The real problem I have with the shipping, though, comes with Twilight and Dusk. To be precise, the epilogue, wherein Solaris (R63'd Celestia) tells the Princess that he'd been watching Twi and Dusk as they shared a bed – for sleeping – to make sure that nothing "untoward" went on. This little passage made me feel more uncomfortable than anything else in the entire story! It felt much worse than the notion we have these days of Luna watching ponies' dreams. Mind you, Celestia's own romance reminds me a little, despite obvious differences, of her love for Good!Sombra in the rather controversial Reflections IDW comic arc.

Let's now turn to the writing. Most writers who make this many basic errors in things like punctuation and word choice (consistently using "t'aint" for "ain't" is just weird) are poor storytellers all round. Conner isn't; his words are often nicely chosen, especially when he's writing comedy. (One other problem this fic has is that it's never quite sure how funny it wants to be.) This all pales in comparison to the hyper-LUS, though: while avoiding names is occasionally necessary given that there are two Applejacks, most of the time it's wildly overdone. "The bookfilly", "a butter pony", "the femme" etc etc. (Conner latches on to "femme" in the second half and uses it ridiculously often.) These are used intensively, even when a pony's name hasn't yet been mentioned in a scene!

This is a truly ridiculous concept for a story, and when it's being written as such, it can be good fun. But some of the bits that are supposed to be terribly dramatic (eg in Rainbow Blitz's house) or terribly emotional (eg some of the farewells) just aren't, partly because the technical problems are so intrusive. I normally dislike listening to audio readings of stories, but I half-wish I'd made an exception for this one, as a good reader could have reduced a lot of the annoyances. It is possible for a shipfic to hold my attention (eg The Games We Play, PR 1) but On a Cross and Arrow only just kept me reading to the end. I don't think I can recommend this unless you love R63 or want to read it for its historical significance.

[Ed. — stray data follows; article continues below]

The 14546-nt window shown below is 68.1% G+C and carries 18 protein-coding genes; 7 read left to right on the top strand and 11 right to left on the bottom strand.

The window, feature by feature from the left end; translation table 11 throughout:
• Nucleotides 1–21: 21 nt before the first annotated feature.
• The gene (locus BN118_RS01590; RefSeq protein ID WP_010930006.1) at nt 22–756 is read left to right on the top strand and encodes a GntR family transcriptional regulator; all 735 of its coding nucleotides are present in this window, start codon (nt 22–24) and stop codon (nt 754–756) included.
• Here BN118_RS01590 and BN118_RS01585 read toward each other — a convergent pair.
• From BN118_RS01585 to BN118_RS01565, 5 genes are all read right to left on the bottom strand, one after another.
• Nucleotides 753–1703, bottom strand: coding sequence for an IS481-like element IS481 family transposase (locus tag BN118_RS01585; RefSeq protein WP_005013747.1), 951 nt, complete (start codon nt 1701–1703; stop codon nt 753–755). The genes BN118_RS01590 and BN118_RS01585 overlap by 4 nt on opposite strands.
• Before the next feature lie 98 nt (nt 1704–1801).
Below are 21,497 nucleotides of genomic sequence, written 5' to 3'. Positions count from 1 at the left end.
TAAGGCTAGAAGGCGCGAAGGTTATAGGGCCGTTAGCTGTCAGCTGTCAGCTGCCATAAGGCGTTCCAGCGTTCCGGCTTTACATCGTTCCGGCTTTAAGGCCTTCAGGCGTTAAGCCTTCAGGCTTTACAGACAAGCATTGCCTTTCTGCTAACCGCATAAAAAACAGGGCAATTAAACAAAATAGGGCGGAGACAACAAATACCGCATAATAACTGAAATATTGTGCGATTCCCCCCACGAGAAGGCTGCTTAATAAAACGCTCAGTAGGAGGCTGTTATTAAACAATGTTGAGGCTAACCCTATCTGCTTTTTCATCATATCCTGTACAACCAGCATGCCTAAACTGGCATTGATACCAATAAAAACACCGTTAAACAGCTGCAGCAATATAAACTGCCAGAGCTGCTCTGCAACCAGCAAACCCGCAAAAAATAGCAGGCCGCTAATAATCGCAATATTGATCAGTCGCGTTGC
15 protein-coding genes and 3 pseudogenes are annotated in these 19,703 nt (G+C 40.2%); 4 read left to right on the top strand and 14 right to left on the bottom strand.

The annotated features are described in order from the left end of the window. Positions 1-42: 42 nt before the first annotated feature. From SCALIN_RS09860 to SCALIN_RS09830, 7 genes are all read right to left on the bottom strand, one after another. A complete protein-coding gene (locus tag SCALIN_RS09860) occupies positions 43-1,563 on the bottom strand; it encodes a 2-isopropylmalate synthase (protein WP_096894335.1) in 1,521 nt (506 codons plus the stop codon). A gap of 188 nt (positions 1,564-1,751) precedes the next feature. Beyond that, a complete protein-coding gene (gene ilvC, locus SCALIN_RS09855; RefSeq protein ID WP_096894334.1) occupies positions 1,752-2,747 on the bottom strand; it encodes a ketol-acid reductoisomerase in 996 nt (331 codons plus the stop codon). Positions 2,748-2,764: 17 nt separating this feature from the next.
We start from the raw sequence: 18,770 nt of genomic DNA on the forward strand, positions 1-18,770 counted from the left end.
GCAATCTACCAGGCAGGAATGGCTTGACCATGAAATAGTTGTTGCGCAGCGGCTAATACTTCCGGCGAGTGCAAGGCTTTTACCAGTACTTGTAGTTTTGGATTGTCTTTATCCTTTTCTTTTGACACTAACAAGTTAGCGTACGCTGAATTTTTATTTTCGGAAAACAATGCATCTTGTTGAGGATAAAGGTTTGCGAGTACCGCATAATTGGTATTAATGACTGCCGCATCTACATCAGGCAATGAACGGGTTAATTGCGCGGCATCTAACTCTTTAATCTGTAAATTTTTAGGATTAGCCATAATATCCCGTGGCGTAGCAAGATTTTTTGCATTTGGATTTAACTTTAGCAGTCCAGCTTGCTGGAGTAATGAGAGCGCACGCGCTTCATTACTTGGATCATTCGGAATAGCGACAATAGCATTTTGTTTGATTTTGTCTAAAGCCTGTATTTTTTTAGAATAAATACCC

1. Sadly, the reading I heard did nothing to alleviate the writing issues, and only helped highlight some of them. :/

  2. I agree. ^^

    OaCaA is not an especially well written story, but it'll always hold a dear place in my heart. The reason I love it so much is that for me, it captures a sense of innocent, joyous adventure that I haven't felt since my youth. In fact, I think I may have subconsciously compared it to The Magical Faraway Tree - a group of friends on a magical adventure in a world that's ever so slightly not like our own. I love the bizarre emotion that suffuses the atmosphere of the whole thing, at times baffling even the characters themselves.

    Oh and there's male versions of the mane six and it's so gosh darn cuuute. ^^ I've never read an R63 story since that ever managed to capture the same feel (aside from the story's own sequel, which sadly might never be finished at the rate it's being updated)

    1. I was never an Enid Blyton fan, so maybe that's part of my problem! ;)